Experts’ opinion – Case 8

In addition to answering the questions posed to our members, our Experts were also asked the following questions :
1. Would you consider botox injection to the MRs? If yes, how many units?
2. How many muscles would you operate on?
3. Do you consider general anesthesia as a risk when operating on a six month old child?
4. Considering overaction of both IO at the time of diagnosis, would you perform IOAT OU in the first procedure?

Dr Josep Visa Nasarre

(1) Assuming the presence of amblyopia and nystagmus when trying to fixate with the amblyopic eye, would you keep patching? (a) Yes (b) No
If nystagmus is present, I do not patch. I use optical penalization, or depending on the age, atropine eye drops.

2) Assuming the child is 6-months-old, when is the optimal time for surgery? (a) At the time of diagnosis (b) Between 6 and 12 months (c) After 12 months?

My optimal age is after 12 months, as I can make a better examination with attention to any vertical deviations. I also always try to treat amblyopia before the surgery.

3) Considering large deviations in infants; Would you use botox injection before surgery? (a) Yes (b) No?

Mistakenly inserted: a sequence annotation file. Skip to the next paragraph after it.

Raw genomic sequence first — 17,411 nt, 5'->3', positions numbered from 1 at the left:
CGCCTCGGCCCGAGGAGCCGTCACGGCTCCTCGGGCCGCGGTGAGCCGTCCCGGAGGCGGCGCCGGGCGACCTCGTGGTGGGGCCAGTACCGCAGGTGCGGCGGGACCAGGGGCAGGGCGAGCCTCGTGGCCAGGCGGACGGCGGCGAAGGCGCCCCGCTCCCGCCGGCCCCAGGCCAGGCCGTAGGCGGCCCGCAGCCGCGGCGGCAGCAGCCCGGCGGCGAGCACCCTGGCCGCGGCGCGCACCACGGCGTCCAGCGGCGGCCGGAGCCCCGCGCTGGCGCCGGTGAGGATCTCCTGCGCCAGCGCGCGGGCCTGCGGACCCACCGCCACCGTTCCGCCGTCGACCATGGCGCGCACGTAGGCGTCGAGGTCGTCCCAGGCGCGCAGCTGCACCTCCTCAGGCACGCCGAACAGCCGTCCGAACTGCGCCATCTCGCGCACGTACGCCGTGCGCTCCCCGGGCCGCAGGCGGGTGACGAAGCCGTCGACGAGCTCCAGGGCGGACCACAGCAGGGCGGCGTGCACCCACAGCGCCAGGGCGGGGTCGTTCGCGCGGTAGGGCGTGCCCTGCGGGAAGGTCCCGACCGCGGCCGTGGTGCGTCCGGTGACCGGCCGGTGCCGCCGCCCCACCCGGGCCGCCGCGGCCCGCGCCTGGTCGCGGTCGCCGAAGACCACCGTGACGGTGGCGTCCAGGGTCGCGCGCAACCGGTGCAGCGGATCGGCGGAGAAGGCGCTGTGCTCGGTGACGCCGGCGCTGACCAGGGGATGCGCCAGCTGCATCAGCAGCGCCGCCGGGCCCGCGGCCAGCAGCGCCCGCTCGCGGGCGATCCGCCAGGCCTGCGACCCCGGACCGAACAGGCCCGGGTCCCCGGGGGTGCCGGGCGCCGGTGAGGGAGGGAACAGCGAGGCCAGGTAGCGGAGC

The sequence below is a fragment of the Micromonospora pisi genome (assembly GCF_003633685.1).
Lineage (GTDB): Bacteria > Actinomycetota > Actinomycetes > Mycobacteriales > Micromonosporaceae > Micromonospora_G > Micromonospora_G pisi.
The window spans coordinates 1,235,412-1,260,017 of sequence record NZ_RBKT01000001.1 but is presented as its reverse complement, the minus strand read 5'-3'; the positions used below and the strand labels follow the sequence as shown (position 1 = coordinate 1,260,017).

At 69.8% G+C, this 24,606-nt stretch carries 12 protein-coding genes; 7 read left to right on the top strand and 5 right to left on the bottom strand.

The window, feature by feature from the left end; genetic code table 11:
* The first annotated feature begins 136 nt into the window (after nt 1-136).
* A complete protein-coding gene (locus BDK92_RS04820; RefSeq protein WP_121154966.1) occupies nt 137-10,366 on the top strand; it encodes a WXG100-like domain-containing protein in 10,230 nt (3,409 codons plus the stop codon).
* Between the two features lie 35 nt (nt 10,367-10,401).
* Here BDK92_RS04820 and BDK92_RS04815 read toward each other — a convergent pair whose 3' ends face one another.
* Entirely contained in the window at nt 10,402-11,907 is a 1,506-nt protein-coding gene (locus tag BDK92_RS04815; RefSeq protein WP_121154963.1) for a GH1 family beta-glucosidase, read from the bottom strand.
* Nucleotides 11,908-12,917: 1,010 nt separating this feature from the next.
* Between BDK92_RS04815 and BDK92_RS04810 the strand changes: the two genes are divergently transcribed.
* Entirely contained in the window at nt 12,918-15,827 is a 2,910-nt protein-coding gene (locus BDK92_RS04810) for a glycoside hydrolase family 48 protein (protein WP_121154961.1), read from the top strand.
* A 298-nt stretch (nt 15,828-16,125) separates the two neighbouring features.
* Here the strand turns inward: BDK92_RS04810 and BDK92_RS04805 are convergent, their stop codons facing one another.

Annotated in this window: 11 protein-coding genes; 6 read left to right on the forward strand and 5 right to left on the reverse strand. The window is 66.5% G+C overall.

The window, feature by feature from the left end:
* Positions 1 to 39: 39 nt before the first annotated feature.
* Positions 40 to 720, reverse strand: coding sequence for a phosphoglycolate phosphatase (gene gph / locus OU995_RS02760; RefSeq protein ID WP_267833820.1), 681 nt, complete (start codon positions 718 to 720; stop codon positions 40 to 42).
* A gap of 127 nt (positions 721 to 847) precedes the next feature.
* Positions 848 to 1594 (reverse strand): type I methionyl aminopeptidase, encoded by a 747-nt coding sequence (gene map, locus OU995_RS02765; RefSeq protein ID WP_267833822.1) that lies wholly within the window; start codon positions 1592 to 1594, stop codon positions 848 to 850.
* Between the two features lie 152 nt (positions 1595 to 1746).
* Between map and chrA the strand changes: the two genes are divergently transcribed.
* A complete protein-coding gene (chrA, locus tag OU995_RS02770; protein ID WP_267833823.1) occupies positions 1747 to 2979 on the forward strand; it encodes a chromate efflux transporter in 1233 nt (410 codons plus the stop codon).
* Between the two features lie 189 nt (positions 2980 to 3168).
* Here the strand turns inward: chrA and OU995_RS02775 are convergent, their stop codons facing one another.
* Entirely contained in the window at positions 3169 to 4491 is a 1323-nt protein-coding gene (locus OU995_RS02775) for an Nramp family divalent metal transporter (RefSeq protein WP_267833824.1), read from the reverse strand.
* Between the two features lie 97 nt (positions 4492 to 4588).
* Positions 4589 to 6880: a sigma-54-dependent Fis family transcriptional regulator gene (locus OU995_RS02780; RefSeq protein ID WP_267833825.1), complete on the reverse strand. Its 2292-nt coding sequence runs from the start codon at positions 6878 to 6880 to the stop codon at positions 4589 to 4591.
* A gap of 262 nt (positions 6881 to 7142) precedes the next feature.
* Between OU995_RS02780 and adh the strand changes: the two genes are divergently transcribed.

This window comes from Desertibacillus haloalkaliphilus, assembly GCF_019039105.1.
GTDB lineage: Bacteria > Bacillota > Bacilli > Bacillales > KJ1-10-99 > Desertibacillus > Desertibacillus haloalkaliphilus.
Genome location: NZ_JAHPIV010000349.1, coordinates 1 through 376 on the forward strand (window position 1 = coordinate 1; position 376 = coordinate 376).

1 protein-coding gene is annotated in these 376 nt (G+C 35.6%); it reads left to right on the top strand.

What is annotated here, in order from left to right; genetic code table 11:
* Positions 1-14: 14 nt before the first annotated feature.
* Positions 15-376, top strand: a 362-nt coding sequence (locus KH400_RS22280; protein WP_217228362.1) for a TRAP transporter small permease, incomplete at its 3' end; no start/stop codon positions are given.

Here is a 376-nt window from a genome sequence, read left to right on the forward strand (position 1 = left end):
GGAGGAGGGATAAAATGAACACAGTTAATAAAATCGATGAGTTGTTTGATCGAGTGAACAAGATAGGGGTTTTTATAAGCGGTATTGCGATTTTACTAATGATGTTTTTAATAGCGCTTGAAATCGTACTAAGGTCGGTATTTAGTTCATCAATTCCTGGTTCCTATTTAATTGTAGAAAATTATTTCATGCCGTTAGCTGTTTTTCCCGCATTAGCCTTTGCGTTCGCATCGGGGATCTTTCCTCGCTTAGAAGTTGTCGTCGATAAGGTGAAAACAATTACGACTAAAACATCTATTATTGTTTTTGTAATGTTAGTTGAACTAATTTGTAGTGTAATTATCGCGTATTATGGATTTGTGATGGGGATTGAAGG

I don`t use botulinum toxin.

(4) How many muscles would you operate on? (a) Two (b) Three (c) Four?
I only operate 2 muscles at the first surgery because I think that with 3 or 4 muscle surgery I can decide if I need to do another surgery on one muscle alone or two. I would have operated only both medial rectus muscles.

(5) Do you consider general anesthesia as a risk when operating on a six-month old child?
I don’t consider that a general anaesthetic is a risk at 6 months of age.

(6) Considering overaction of both IO at the time of diagnosis, would you perform IOAT OU in the first procedure?
If I had diagnosed inferior oblique overaction at the initial examination my surgery would have been : bilateral medial rectus muscle recessions and weakening of both inferior obliques if the deviation is greater on adduction.

 

Dr. Scott Lambert

(1) Assuming the presence of amblyopia and nystagmus when trying to fixate with the amblyopic eye, would you keep patching? (a) Yes (b) No
Yes

2) Assuming the child is 6-months-old, when is the optimal time for surgery? (a) At the time of diagnosis (b) Between 6 and 12 months (c) After 12 months?